India is currently hosting recipients of New Zealand’s Prime Minister’s Scholarship for Asia (PMSA).
Eight business students from Ara Institute of Canterbury and 20 fashion, textile and business students from Massey University are now on a programme ranging from four to six weeks in India.
The PMSA programme is funded by the New Zealand government and encourages New Zealand students to study in Asia to experience the benefits of international
Commitment to India
Education New Zealand (ENZ) Regional Director (South East Asia & Middle East) John Laxon said that the PMSA reinforces the government’s commitment to India and our education relationship.
“These scholarships build on New Zealand’s status as a top destination for Indian students, creating partnerships with prestigious Indian education institutions and between the future leaders of both countries,” he said.
As a part of the PMSA programme, eight Ara Business School scholars are currently in India on a six-week series of classroom lectures at Jaipuria Institute of Management in Noida and KCT Business School in Coimbatore to develop a better understanding of the business environment in India.
Their focus in on entrepreneurship and the Indian rural economy.
While in India, they will also visit local business establishments including dairies, textile mills and start-ups.
In January, ENZ hosted the Ara students at the New Zealand High Commission in Delhi for an interactive session about the country’s relationship with India, and the available engagement opportunities. The session, chaired by Acting High Commissioner Suzannah Jessep, was attended by faculty members from Jaipuria and Ara Institute.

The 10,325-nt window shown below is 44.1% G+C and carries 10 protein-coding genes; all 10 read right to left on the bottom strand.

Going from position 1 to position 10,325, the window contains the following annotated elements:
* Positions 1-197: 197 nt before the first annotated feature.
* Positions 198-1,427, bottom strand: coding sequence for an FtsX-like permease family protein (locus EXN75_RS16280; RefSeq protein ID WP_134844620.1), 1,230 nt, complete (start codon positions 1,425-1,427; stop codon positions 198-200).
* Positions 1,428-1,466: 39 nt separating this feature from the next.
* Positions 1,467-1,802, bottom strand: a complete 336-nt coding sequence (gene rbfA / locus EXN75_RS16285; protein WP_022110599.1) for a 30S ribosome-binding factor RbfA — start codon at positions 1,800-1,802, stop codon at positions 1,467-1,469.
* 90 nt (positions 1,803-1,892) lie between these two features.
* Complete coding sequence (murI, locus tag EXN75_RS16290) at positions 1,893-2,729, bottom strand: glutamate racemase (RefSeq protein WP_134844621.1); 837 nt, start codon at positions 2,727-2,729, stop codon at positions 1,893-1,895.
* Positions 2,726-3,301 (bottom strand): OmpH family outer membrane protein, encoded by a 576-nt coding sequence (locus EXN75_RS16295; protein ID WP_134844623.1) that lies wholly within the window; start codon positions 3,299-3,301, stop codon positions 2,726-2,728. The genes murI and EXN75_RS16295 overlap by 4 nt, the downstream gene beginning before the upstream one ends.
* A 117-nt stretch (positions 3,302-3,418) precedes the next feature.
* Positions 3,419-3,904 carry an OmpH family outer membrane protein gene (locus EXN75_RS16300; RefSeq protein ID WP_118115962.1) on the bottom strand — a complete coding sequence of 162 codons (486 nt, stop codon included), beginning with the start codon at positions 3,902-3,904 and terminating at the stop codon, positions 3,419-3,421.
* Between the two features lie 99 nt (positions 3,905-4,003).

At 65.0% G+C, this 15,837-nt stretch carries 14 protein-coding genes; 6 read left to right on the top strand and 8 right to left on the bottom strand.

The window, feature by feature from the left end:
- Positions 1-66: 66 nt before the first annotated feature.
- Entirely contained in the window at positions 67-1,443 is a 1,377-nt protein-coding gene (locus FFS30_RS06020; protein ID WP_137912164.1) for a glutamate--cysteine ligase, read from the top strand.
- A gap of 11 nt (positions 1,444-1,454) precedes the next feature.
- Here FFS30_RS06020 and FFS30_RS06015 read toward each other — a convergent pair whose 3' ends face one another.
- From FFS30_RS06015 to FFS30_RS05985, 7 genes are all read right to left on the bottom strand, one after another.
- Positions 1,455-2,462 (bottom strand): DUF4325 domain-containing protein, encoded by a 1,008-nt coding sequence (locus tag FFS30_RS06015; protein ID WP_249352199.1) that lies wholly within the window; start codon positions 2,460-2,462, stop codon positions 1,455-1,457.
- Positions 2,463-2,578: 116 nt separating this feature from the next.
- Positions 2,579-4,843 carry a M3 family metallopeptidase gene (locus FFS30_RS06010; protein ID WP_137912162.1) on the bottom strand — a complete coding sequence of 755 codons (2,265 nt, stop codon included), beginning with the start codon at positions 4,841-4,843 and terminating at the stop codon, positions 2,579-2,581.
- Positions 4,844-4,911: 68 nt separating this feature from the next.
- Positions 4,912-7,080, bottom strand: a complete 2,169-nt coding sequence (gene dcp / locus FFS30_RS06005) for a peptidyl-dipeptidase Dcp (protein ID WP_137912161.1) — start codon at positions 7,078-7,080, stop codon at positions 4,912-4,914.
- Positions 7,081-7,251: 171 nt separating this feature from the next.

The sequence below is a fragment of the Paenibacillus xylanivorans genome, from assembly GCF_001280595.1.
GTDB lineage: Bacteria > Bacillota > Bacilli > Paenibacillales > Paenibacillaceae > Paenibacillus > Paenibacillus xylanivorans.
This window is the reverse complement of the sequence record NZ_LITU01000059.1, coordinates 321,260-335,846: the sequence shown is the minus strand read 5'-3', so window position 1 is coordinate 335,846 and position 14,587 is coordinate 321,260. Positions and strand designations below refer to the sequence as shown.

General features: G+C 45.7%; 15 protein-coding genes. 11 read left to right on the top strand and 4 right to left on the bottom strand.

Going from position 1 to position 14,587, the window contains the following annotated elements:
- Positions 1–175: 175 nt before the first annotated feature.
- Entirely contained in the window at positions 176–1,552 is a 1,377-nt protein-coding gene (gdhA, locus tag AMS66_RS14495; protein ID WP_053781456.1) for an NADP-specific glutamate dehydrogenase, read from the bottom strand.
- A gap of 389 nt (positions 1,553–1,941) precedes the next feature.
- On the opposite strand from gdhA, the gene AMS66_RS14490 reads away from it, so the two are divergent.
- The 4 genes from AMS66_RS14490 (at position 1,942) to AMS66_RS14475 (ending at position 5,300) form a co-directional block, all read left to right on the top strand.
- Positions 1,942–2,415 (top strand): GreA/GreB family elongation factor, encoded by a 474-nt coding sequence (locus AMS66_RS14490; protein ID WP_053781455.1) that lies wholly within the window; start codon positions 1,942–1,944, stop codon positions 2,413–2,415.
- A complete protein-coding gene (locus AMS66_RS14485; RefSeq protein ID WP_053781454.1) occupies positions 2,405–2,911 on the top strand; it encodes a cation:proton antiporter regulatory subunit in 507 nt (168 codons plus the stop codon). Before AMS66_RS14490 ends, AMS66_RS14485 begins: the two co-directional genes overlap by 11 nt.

ENZ also hosted a project presentation called ‘Closing the Loop’ for the Massey awardees at the High Commission. This was based on India’s circular economy strategy to phase out land filling of recyclable materials by 2025.
The Massey students teamed up with 20 creative arts students from National Institute of Fashion Technology (NIFT), New Delhi, to produce an outfit made from sustainable and organic materials sourced in India.
Fashion at Mission
Students worked in groups mixing their textile, fashion and business talents, and even created a sustainable ‘business plan’ to accompany their outfits.
The High Commission lawns were then transformed into a makeshift runway for the students to showcase their garments to the senior faculty members from Massey and NIFT in attendance.
Massey University Senior Lecturer and Major Coordinator for Fashion Design Sue Prescott said that the event highlighted the potential for fashion to address real world issues such as over-consumption, global warming and ethical production processes.
“Through studies in fashion supply chain, traditional fashion industry methods are challenged, and team design and production projects like this help lead to innovative and sustainable thinking,” she said.
Massey University and NIFT student cohorts with their fashion-textile creations (models at the rear)
Picture by Education New Zealand